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32
Locally Bayesian Learning with Applications to Retrospective Revaluation and Highlighting
 Psychological Review
, 2006
"... A scheme is described for locally Bayesian parameter updating in models structured as successions of component functions. The essential idea is to backpropagate the target data to interior modules, such that an interior component’s target is the input to the next component that maximizes the probab ..."
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Cited by 27 (7 self)
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A scheme is described for locally Bayesian parameter updating in models structured as successions of component functions. The essential idea is to backpropagate the target data to interior modules, such that an interior component’s target is the input to the next component that maximizes the probability of the next component’s target. Each layer then does locally Bayesian learning. The approach assumes online trialbytrial learning. The resulting parameter updating is not globally Bayesian but can better capture human behavior. The approach is implemented for an associative learning model that first maps inputs to attentionally filtered inputs and then maps attentionally filtered inputs to outputs. The Bayesian updating allows the associative model to exhibit retrospective revaluation effects such as backward blocking and unovershadowing, which have been challenging for associative learning models. The backpropagation of target values to attention allows the model to show trialorder effects, including highlighting and differences in magnitude of forward and backward blocking, which have been challenging for Bayesian learning models.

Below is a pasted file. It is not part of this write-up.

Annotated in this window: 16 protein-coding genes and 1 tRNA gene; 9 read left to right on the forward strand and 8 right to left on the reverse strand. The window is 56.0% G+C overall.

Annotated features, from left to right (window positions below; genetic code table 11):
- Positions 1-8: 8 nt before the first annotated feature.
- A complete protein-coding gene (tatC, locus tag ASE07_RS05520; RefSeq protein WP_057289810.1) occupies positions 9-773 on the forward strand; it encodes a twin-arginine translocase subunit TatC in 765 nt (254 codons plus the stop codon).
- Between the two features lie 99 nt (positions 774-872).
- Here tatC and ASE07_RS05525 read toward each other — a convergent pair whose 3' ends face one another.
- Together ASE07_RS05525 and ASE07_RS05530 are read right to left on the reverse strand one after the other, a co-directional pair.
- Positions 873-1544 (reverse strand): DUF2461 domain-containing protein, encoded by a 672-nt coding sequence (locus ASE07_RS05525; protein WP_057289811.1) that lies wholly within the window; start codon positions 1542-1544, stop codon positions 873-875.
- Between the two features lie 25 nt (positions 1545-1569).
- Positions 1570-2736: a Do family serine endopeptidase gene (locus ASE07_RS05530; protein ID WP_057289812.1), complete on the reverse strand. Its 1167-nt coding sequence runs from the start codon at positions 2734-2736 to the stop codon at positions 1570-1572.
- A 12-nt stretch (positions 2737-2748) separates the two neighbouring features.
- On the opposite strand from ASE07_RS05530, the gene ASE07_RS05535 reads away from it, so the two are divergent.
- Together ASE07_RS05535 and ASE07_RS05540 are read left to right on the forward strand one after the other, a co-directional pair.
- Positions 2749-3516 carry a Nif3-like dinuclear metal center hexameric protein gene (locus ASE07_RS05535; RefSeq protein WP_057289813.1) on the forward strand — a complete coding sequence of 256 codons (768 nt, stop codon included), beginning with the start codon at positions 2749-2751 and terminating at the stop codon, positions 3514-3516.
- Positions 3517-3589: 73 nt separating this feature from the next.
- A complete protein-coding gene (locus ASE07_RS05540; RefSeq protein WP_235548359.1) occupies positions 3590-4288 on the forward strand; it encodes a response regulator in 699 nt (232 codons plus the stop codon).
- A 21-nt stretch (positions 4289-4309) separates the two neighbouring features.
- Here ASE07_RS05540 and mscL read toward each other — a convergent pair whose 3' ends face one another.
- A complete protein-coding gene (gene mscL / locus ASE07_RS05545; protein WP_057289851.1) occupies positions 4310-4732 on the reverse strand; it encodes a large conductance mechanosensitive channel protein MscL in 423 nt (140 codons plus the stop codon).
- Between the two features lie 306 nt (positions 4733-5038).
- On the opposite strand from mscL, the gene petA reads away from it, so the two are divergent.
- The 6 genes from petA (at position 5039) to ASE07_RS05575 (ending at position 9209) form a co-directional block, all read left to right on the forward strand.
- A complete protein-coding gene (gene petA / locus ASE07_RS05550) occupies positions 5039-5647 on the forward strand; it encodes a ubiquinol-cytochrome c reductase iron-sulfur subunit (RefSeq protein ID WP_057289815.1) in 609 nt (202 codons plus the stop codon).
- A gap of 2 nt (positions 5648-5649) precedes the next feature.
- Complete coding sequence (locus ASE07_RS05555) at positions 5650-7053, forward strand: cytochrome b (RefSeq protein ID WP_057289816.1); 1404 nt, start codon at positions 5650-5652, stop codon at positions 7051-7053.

A generalpurpose tunable landscape generator
 IEEE TRANSACTIONS ON EVOLUTIONARY COMPUTATION
, 2006
"... The research literature on metaheuristic and evolutionary computation has proposed a large number of algorithms for the solution of challenging realworld optimization problems. It is often not possible to study theoretically the performance of these algorithms unless significant assumptions are ma ..."
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Cited by 5 (2 self)
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The research literature on metaheuristic and evolutionary computation has proposed a large number of algorithms for the solution of challenging realworld optimization problems. It is often not possible to study theoretically the performance of these algorithms unless significant assumptions are made on either the algorithm itself or the problems to which it is applied, or both. As a consequence, metaheuristics are typically evaluated empirically using a set of test problems. Unfortunately, relatively little attention has been given to the development of methodologies and tools for the largescale empirical evaluation and/or comparison of metaheuristics. In this paper, we propose a landscape (testproblem) generator that can be used to generate optimization problem instances for continuous, boundconstrained optimization problems. The landscape generator is parameterized by a small number of parameters, and the values of these parameters have a direct and intuitive interpretation in terms of the geometric features of the landscapes that they produce. An experimental space is defined over algorithms and problems, via a tuple of parameters for any specified algorithm and problem class (here determined by the landscape generator). An experiment is then clearly specified as a point in this space, in a way that is analogous to other areas of experimental algorithmics, and more generally in experimental design. Experimental results are presented, demonstrating the use of the landscape generator. In particular, we analyze some simple, continuous estimation of distribution algorithms, and gain new insights into the behavior of these algorithms using the landscape generator.